I recently worked with a client after his spouse passed away. Their revocable living trust had been drafted in 2000 by a competent attorney. At that time, the federal estate tax exemption was $675,000. The estate tax exemption is the amount of money that a person can pass at their death without paying tax. In addition to estate tax exemption, one spouse can pass an unlimited amount to another because of something called the marital deduction.
When planning for a married couple, estate planning attorneys use trusts to pass part of their money at the death of the first spouse. In 2000 it would have been common for an attorney planning for a married couple with $1,500,000 in assets to draft a trust that left the $675,000 exemption amount in a bypass trust. The remaining assets could be left outright to the surviving spouse or in a trust for her benefit. The asset allocation at the death of the first spouse would be:
The surviving spouse would have a great deal of flexibility for the money left directly to them. They would also be able to receive money from the bypass trust as needed, but the bypass trust would have less flexibility for the surviving spouse.
Getting back to my clients, their estate plan had not been reviewed in 17 years. Over that time, the estate tax had been amended over a half dozen times. As of the time of her death, the estate tax exemption was $5,490,000. Her trust left the maximum amount possible without tax to the bypass trust, and the remainder to the surviving spouse. Because their total assets were well below the current exemption, the actual asset allocation was:
The intention had been to leave as much as possible to the surviving spouse, while making sure that they were minimizing tax. Although the estate tax changed, their estate planning had not. Their estate was well below the $5,490,000 exemption, and no longer taxable. However, because their plan had not been updated, the surviving spouse will need to live with the restrictions of the bypass trust.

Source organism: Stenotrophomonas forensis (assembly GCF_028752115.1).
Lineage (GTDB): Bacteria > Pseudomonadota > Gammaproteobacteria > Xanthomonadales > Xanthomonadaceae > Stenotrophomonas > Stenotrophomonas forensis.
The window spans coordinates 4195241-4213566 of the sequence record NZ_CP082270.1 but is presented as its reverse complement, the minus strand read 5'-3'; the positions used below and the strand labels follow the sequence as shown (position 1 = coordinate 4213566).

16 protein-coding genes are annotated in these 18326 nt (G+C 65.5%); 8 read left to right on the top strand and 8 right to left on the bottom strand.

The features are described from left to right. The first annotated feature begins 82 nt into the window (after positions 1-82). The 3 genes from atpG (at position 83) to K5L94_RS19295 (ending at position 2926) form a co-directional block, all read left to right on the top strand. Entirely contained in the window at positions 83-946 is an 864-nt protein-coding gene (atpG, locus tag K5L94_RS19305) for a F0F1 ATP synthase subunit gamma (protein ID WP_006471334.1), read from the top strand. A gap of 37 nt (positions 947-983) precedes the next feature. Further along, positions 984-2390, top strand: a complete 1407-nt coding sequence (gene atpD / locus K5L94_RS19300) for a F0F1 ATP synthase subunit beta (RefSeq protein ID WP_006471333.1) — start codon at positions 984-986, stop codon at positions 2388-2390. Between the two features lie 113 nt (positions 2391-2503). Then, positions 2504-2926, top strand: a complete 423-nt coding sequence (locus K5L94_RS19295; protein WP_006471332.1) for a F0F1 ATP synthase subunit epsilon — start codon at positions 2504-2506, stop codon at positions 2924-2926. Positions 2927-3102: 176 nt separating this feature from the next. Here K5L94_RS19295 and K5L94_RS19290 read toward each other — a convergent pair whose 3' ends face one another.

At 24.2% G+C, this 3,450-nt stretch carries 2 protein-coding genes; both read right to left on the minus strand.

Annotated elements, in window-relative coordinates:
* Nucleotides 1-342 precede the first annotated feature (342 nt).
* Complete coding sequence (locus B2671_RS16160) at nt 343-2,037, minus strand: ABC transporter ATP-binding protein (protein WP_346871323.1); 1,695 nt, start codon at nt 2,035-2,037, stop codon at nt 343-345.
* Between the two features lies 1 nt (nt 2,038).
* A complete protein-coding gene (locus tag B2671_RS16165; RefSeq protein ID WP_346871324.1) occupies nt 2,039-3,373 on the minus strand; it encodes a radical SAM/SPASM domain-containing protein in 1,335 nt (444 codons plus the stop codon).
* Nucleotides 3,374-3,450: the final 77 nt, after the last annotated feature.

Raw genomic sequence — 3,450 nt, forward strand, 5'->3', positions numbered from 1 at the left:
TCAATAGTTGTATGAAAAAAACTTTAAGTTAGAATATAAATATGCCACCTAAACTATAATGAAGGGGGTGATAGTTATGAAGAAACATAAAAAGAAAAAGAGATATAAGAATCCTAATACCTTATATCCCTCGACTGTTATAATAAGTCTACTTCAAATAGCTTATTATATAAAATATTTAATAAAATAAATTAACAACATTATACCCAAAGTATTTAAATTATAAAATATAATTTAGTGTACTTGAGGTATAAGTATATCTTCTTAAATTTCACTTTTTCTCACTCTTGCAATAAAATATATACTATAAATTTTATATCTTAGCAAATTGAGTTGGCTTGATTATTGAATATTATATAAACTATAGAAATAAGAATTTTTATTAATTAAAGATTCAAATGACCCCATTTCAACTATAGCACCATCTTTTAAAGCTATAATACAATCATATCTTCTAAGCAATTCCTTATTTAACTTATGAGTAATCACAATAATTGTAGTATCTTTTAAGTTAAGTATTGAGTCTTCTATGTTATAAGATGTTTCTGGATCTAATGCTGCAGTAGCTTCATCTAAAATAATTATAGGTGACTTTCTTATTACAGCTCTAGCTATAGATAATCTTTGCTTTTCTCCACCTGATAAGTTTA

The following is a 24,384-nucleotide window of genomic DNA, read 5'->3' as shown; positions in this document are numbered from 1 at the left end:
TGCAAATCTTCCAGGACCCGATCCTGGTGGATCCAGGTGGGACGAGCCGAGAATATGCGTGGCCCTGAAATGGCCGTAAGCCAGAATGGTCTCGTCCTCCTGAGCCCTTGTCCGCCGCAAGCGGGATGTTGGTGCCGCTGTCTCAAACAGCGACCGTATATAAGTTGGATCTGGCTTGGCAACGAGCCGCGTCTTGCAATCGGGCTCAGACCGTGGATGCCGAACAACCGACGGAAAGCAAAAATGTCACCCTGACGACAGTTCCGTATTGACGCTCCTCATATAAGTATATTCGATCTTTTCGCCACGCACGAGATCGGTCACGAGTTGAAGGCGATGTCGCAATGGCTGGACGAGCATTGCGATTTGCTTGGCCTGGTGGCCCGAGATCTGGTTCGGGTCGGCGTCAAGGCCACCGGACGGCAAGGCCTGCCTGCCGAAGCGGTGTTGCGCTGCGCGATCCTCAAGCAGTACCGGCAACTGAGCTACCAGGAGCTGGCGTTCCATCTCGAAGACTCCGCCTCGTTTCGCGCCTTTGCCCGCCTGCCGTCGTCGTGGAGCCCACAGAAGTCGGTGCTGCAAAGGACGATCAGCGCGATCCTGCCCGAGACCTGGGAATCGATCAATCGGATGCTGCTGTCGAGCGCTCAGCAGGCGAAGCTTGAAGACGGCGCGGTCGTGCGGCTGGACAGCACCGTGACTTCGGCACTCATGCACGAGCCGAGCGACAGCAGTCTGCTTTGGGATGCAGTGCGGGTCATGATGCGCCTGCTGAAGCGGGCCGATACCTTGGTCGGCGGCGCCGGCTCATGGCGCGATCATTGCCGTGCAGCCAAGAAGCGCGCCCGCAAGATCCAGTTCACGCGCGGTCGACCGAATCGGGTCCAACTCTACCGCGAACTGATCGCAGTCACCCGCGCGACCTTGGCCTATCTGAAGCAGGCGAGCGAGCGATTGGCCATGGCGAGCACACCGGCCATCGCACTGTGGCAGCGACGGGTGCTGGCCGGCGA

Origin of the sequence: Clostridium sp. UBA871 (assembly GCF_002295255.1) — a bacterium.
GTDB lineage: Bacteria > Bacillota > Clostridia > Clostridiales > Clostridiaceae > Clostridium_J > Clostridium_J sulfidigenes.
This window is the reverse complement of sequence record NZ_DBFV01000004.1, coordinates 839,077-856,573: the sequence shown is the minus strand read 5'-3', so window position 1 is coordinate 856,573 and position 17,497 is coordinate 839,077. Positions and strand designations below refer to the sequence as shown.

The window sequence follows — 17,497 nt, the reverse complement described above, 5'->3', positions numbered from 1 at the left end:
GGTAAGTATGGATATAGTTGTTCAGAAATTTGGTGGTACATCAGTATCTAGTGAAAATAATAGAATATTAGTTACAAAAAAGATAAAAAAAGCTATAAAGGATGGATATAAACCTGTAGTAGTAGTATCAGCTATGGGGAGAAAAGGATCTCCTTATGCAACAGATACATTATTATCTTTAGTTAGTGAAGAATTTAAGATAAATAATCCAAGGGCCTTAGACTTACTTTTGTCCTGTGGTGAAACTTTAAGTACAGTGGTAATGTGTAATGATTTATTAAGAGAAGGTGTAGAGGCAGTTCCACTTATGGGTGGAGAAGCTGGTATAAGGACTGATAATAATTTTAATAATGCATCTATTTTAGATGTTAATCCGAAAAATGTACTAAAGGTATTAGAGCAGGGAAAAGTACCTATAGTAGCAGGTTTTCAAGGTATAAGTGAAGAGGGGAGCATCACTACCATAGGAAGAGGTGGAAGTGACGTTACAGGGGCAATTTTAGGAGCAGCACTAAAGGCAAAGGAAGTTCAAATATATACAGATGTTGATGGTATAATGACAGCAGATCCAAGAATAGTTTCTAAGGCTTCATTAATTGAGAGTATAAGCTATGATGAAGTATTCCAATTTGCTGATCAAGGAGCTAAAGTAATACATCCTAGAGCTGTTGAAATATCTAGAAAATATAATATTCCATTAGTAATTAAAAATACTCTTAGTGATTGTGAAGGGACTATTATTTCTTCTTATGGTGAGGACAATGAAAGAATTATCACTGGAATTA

This can be easily avoided by having your estate plan reviewed on a periodic basis. For most people, every three to five years is a good time to do that review. However, if your finances are complex, or you have had major life changes, you may need to revisit more frequently. The last two major tax law changes were in 2013 and 2017. In addition to the periodic reviews, because of the major changes over the last 20 years, I would recommend reviewing any plan that meets one of the following criteria:
- if your estate exceeds $500,000 and was drafted prior to 2013, or
- if your estate exceeds $5,000,000 and was drafted prior to the most recent tax change from December, 2017.
If you estate plan includes tax planning, please contact us to discuss whether these changes impact you.
For more information on creating or updating your estate plan, contact Cameron Kelly at 715.381.7112 or email@example.com.